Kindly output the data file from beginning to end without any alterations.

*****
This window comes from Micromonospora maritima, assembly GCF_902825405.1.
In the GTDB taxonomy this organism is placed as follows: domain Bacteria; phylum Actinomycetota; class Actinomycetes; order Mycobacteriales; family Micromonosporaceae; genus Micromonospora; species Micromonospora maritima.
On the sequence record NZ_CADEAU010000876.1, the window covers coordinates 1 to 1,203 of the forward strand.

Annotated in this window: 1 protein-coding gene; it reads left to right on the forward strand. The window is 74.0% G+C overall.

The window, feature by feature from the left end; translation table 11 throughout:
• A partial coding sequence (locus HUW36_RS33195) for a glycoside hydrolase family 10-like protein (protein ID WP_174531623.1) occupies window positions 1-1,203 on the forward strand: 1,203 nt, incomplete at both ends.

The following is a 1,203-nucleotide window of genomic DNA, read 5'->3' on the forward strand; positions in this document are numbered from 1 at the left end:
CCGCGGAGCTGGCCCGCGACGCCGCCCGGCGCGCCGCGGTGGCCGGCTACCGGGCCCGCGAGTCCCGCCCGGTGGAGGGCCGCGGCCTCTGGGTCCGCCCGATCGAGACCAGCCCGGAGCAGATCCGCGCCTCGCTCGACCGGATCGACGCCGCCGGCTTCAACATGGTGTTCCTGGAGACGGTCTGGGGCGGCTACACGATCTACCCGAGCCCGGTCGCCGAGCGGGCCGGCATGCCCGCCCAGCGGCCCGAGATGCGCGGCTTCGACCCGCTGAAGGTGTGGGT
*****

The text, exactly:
This window comes from Micromonospora maritima, assembly GCF_902825405.1.
In the GTDB taxonomy this organism is placed as follows: domain Bacteria; phylum Actinomycetota; class Actinomycetes; order Mycobacteriales; family Micromonosporaceae; genus Micromonospora; species Micromonospora maritima.
On the sequence record NZ_CADEAU010000876.1, the window covers coordinates 1 to 1,203 of the forward strand.

Annotated in this window: 1 protein-coding gene; it reads left to right on the forward strand. The window is 74.0% G+C overall.

The window, feature by feature from the left end; translation table 11 throughout:
• A partial coding sequence (locus HUW36_RS33195) for a glycoside hydrolase family 10-like protein (protein ID WP_174531623.1) occupies window positions 1-1,203 on the forward strand: 1,203 nt, incomplete at both ends.

The following is a 1,203-nucleotide window of genomic DNA, read 5'->3' on the forward strand; positions in this document are numbered from 1 at the left end:
CCGCGGAGCTGGCCCGCGACGCCGCCCGGCGCGCCGCGGTGGCCGGCTACCGGGCCCGCGAGTCCCGCCCGGTGGAGGGCCGCGGCCTCTGGGTCCGCCCGATCGAGACCAGCCCGGAGCAGATCCGCGCCTCGCTCGACCGGATCGACGCCGCCGGCTTCAACATGGTGTTCCTGGAGACGGTCTGGGGCGGCTACACGATCTACCCGAGCCCGGTCGCCGAGCGGGCCGGCATGCCCGCCCAGCGGCCCGAGATGCGCGGCTTCGACCCGCTGAAGGTGTGGGT